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Posts Tagged ‘Dementia’

Vitamin B12- a Penny a Day Keeps Dementia Away

Monday, May 27th, 2013



Taking high doses of vitamin B12 may delay the symptoms of dementia, according to a new study. For pennies a day, elderly individuals experiencing the beginning signs of Alzheimer’s disease or other types of dementia can sustain brain mass for longer, just by preventing vitamin B12 deficiency.

Vitamin B12- a Penny a Day Keeps Dementia Away

B12 slows dementia

It’s not the first time that studies have proven the cognitive benefits of vitamin B12 supplementation for people with Alzheimer’s disease, but it flies in the face of various drug companies who have been trying for decades to produce similar results, to no avail.

According to the study just released by the Proceedings of the National Academy of Sciences, the best treatment for dementia includes a three-prong regimen of social activity, exercise, and supplementation of three essential B vitamins- vitamin B12, vitamin B6, and folic acid.

“It’s the first and only disease-modifying treatment that’s worked,” said A. David Smith, Oxford University professor and senior author of the study on vitamin B12 deficiency and Alzheimer’s disease. “We have proved the concept that you can modify the disease.”

Prevent Dementia: 12 Natural Vitamins and Herbs

As of yet, there are no other treatments or medications available that comes close to providing the same results as these three inexpensive B vitamins in delaying the progression of brain atrophy in dementia patients.

B12 controls homocysteine

Among the many roles that vitamin B12 plays in maintaining good health, one of the most significant is its ability to control homocysteine, a protein known to contribute to heart attacks and stroke.

For the study, scientists wanted to prove a link between dementia and homocysteine levels.

  • Researchers gathered 156 people over the age of 70 who were experiencing memory loss, and also had high levels of homocysteine.
  • Participants were given one of two treatments for dementia: a supplement containing a mixture of vitamin B12, vitamin B6 and folic acid, or a placebo.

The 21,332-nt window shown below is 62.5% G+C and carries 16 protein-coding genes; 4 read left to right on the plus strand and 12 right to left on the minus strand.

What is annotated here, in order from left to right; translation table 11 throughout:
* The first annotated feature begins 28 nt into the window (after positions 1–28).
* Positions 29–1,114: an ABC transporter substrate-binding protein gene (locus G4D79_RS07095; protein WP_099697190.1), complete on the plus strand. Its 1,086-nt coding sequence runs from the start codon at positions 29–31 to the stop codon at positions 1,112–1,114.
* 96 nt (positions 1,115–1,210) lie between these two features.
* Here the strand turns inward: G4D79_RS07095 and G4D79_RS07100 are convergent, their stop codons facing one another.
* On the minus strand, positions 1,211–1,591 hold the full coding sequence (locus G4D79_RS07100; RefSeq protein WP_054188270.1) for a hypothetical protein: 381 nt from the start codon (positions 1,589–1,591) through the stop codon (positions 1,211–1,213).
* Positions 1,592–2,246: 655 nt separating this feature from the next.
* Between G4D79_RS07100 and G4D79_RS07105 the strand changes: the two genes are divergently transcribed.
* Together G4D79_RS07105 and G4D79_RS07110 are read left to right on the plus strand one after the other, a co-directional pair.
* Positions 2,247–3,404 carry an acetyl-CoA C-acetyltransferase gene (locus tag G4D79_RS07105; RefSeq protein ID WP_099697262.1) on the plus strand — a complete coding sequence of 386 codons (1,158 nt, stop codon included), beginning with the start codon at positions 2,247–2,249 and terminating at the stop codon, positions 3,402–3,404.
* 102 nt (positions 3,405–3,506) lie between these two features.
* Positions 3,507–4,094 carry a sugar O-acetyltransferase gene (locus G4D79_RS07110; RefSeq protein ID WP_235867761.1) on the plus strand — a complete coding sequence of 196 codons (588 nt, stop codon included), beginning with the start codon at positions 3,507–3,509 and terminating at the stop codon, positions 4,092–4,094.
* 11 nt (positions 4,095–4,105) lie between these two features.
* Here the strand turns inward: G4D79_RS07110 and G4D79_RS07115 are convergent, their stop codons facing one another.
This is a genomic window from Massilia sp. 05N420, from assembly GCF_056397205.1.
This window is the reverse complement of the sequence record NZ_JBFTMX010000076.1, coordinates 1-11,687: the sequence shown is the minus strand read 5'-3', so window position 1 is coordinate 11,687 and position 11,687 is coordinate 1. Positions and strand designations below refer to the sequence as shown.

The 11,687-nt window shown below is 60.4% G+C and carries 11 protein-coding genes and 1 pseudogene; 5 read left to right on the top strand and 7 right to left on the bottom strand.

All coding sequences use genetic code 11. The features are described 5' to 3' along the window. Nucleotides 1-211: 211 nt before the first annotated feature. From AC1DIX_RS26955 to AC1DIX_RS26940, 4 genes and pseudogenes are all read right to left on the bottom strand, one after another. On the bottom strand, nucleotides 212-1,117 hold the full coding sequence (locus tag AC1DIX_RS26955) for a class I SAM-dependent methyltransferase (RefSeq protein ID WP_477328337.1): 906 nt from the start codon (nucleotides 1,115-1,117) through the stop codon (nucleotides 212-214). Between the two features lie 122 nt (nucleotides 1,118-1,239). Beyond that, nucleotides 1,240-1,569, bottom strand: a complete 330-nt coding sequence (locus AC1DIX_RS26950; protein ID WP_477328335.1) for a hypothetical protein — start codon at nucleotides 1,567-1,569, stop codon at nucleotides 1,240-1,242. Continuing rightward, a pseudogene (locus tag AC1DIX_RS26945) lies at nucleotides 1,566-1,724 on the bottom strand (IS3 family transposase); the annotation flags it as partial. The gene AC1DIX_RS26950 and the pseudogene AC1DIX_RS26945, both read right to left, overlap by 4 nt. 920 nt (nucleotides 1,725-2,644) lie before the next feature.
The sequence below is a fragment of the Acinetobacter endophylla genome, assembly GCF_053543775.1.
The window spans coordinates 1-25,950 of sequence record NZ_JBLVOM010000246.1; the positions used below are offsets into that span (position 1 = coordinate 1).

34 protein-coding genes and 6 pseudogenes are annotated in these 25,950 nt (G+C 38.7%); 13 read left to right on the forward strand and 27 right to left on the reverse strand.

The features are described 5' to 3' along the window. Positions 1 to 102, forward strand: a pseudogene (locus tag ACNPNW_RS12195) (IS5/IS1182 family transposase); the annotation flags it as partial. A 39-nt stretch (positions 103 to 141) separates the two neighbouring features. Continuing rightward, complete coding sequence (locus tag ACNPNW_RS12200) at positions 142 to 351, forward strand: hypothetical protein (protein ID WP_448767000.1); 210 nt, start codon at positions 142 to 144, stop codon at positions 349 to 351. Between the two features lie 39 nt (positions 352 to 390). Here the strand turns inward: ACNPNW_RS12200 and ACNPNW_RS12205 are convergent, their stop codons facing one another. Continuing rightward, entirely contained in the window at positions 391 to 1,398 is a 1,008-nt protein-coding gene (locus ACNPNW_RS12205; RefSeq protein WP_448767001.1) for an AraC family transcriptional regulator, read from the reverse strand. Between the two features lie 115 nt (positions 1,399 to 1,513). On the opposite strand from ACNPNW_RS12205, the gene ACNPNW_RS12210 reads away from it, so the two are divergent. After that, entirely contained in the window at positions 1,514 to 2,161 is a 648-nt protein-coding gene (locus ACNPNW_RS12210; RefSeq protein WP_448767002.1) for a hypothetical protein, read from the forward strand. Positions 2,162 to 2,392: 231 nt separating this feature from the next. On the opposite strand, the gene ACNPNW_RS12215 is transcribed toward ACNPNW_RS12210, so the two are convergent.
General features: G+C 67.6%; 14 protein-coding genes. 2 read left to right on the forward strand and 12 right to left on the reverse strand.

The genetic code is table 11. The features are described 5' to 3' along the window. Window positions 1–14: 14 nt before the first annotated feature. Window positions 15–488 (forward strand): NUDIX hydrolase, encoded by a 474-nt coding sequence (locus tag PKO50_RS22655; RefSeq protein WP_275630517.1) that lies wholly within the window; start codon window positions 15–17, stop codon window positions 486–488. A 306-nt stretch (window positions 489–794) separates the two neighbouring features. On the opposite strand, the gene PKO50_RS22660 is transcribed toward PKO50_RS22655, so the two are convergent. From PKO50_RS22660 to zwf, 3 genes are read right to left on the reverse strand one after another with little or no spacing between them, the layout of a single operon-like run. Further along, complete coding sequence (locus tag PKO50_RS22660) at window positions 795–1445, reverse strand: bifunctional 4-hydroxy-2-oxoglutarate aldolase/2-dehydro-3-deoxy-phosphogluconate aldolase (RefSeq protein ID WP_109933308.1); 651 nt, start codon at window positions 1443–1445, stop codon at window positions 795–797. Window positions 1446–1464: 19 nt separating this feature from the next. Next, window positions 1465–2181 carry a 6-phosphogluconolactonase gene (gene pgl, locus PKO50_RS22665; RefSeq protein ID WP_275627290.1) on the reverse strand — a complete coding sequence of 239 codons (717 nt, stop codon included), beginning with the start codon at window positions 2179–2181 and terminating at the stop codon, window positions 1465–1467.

• For the following two years, scientists compared MRI brain scan results, along with blood tests confirming homocysteine levels.
  • Among people who had very high levels of homocysteine, suggesting vitamin B12 deficiency, brain atrophy advanced at a rate of 5.2% in people who took the placebo.
  • Memory loss patients with high homocysteine who were given the vitamin supplements containing vitamin B12, vitamin B6, and folic acid saw only a 0.06% decrease in brain atrophy.

Can B12 deficiency Cause Dementia? Some Helpful Facts

Compare those results to people who don’t have vitamin B12 deficiency or dementia…

Let the numbers speak for themselves

According to Smith, healthy elderly adults without vitamin B12 deficiency begin to experience brain shrinkage from the age of 60, at the rate of about 0.5%.

  • High homocysteine, vitamin B12 deficiency- 5.2% brain deterioration.
  • High homocysteine, using vitamin B12, vitamin B6, and folic acid- 0.6% brain deterioration.
  • Normal homocysteine, normal levels of vitamin B12- 0.5% brain deterioration.

So, with vitamin B12 supplementation, people with high homocysteine levels can slow down the rate of dementia to a rate that is a mere 0.1% higher than individuals of the same age who don’t have vitamin B12 deficiency.

What’s the upshot?

If you have high homocysteine levels, you can reduce your risk of suffering early dementia by taking extra doses of vitamin B12 and other B vitamins, especially if you are already experiencing warning symptoms of vitamin B12 deficiency, including memory loss, fatigue, depression, disorientation, and numbness and tingling.

While it won’t cure Alzheimer’s disease, taking daily vitamin B12 can significantly delay brain atrophy that occurs to all people over the age of 60.

But it’s important to catch vitamin B12 deficiency early. The longer you wait, the more likely you will begin to suffer irreparable cell death and brain atrophy due to elevated homocysteine.

To test for vitamin B12 deficiency, ask your doctor for a blood test. He may prescribe large doses of vitamin B12, beginning with 1,000mcg, although it’s perfectly safe to take as much vitamin B12 as you need to relieve symptoms, as there are no FDA upper limits for vitamin B12 supplementation.

Your turn!

Do you have any questions or suggestions?  Please leave your comments below.

Share with your friends!

If you found this article helpful, then please share with your friends, family, and coworkers by email, twitter, or Facebook.

Like this? Read more:

Aging begins at 45- Tips on how to Prevent Early Memory Loss

Here’s Your Brain on B12 Deficiency- Memory Loss and Aging


Preventing Alzheimer’s disease-related gray matter atrophy by B-vitamin treatment

Vitamins That Cost Pennies a Day Seen Delaying Dementia

Image courtesy of ohhhbetty/flickr

Separating Forgetfulness from Dementia

Thursday, April 11th, 2013



One day you can’t remember your age, and the next you forget your best friend’s last name. Is it the early signs of age-related dementia, or could it be a sign of an underlying disorder, such as vitamin B12 deficiency from malabsorption?